Moot Competitions: “I have done them all!”

In Harare, RWI collaborated with the International Committee of the Red Cross (ICRC) to host the National International Humanitarian Law (IHL) Moot Court Competition. This is a recurring competition which aims to give students the opportunity to not only study human rights and international humanitarian law but also to improve their legal drafting and advocacy skills.

For four days, future lawyers representing four partner universities in Zimbabwe – Midlands State University, the Great Zimbabwe University, the University of Zimbabwe, and Zimbabwe Ezekiel Guti University – competed for a place in the finals.

The final round was held at the High Court of Zimbabwe, in Harare. High Court of Zimbabwe Judge President, Justice Mary Zimba-Dube, presided over the final round of the competition.

The proud winners were Midlands State University who represented Zimbabwe at the regional competitions in Arusha, Tanzania.

We talked to Eunah Patricia, 24, a student of the winning team from Midlands State University:

Ever since Eunah Patricia started studying she has wanted to participate in Moot Competitions:

– I have joined almost all of the Moot Competitions during the course of my studies, she says. When I took Environment Law last year, I took part in that Moot.

After that, she also participated in the Space Law Moot Competition:

– We won the regional trophy for African Space law which took us all the way to Paris, Eunah says.  We came third in the world finals.

To Eunah, participating in Moot Competitions has been an effective way of developing her skills as a lawyer:

– The reason I have wanted to participate in as many competitions as possible, is that I knew that it would assist me in my professional development, she explains. As a child, I was shy and timid. The Moot Competitions felt like a perfect way for me to enhance my presentation and argumentative skills.

Preparing for a Moot Competition is almost as challenging as competing in one. For some competitions, one will get a month to prepare, and said preparation could include for example, analysing 20 pages documents in detail.

– In those situations, we, the team, often start by preparing individually. Then we get together to work out a plan.

Other times, an hour is all you get to study all the facts.

– In that case, there is no time for individual reflection, she says. We get together right away.

The teamwork is also key:

–We prepare together. I work hard, as I want us to win and because I know us working hard is what is best for the team, she says. It motivates me to do my very best for the team.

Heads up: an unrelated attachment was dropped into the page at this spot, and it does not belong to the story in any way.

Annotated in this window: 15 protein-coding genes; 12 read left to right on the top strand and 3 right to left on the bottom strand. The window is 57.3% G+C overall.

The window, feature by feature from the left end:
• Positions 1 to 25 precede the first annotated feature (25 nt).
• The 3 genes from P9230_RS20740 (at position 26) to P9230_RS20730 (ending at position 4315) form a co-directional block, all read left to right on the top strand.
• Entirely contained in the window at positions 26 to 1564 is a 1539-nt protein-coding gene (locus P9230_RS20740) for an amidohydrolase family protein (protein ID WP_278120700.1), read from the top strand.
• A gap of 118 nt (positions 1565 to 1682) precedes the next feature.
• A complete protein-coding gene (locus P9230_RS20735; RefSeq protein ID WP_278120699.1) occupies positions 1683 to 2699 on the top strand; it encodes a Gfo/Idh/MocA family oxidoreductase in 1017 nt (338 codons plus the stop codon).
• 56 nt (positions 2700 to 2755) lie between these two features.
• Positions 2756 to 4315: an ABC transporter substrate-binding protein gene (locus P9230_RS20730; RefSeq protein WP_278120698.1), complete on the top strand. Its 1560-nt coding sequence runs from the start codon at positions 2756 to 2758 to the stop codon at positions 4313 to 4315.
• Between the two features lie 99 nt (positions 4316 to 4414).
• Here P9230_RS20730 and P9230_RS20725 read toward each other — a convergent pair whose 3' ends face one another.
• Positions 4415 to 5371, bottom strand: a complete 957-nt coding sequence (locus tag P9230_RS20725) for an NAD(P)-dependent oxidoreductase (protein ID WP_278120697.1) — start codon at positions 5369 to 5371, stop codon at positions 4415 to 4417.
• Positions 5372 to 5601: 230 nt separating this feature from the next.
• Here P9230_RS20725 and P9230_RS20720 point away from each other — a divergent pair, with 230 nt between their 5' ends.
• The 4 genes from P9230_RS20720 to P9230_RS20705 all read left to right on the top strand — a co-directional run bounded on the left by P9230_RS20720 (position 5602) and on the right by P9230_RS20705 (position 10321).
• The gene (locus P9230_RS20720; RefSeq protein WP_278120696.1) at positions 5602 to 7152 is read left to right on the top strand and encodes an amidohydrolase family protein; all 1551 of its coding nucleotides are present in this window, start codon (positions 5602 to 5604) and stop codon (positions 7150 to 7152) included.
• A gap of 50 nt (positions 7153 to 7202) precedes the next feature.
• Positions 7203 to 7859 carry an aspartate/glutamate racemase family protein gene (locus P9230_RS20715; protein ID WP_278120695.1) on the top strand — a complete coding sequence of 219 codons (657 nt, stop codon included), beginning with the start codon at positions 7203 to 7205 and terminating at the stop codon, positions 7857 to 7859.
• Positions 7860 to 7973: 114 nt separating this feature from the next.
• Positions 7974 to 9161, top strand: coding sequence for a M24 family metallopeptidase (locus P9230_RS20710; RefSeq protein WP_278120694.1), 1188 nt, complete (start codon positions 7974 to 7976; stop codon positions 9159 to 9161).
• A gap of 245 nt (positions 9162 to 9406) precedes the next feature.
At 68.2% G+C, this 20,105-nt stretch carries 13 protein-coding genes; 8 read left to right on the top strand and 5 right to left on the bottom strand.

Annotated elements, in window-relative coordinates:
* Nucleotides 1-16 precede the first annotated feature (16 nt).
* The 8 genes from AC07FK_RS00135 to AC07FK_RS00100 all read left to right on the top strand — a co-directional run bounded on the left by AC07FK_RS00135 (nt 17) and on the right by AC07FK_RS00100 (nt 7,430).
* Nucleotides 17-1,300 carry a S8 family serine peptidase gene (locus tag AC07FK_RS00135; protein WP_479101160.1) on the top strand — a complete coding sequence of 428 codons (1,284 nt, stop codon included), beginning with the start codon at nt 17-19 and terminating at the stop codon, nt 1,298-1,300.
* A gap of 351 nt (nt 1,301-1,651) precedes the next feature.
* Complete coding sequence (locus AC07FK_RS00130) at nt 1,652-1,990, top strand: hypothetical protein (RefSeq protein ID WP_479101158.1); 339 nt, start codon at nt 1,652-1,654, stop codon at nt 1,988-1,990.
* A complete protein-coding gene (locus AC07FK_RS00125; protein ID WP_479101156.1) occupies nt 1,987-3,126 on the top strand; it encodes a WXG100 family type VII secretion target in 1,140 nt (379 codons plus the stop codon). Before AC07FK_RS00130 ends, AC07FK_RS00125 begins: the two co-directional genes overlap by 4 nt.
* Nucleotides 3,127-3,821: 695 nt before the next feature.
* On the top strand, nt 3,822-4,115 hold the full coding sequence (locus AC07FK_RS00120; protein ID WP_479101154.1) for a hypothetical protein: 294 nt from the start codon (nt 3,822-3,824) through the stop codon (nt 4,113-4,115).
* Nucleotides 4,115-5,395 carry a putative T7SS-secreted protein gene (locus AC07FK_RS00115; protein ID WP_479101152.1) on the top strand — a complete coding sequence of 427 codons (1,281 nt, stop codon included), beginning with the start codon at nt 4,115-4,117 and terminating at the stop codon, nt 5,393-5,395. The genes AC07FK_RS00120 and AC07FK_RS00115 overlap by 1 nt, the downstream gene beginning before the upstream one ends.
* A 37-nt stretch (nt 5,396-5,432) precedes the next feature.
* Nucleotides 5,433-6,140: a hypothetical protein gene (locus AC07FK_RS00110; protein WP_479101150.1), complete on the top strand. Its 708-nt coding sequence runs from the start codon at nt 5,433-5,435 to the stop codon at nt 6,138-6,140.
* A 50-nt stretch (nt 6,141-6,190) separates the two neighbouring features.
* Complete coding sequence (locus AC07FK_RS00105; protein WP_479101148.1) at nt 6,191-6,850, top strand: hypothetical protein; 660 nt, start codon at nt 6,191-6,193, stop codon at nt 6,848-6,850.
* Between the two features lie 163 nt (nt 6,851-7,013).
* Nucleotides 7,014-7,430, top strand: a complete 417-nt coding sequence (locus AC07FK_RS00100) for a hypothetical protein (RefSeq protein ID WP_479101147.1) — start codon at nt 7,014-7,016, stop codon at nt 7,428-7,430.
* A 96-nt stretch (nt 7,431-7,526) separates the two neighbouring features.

During the process, the students get close – professionally and emotionally. –We become friends.

No matter the length of the time to prepare, preparation is key and demanding:

– You have to know all the facts and let nothing surprise you, she says matter-of-factly. There are different processes. I have learned that I get better as I progress.

To be well prepared for a Moot Competition, you need to know all the facts: all you can find out about the case, the history, and other details:

– If you know your facts, the law, and how to present, you are well prepared, Eunah explains. It helps to know the law, it does. But, at the end of the day, what really matters is how you apply the law.

The argumentation and presentation are crucial:

– It is a lot about how you communicate with the judge, she says. People are human after all. It matters how you present the facts.

When entering the courtroom, you do not know whom you will get to represent, the respondent or the applicant. Therefore, you have to prepare arguments and reasoning for both sides:

–You can get either in the competition. So, you need to know both sides’ arguments and have to be prepared to counsel either side.

Eunah feels that she has developed her presentation skills immensely. She shares:

–I have learned so much. In the beginning, I used to be jumpy and overconfident. Now, I have realised that the best approach is to be composed, she says. One should not shout or behave in a cocky way. I often practice with friends and at home. My little sisters were so confused about what I was doing.

– Before, I struggled to make my thoughts catch up with my words, she says and giggles. I learned that to manage thinking and talking at the same time I could not talk too fast. As I progressed, I started to get control over my thoughts as well as my words!

As for her future career, Eunah has not yet decided in which direction she will go;

– I believe that I will enjoy being a lawyer. There are many things that interest me within the law, she says. I have decided to let myself try different things and not rush into any profession. I will give myself time to think.


The National International Humanitarian Law Moot Court Competition is part of the Zimbabwe Human Rights Capacity Development Programme supported by Sida.



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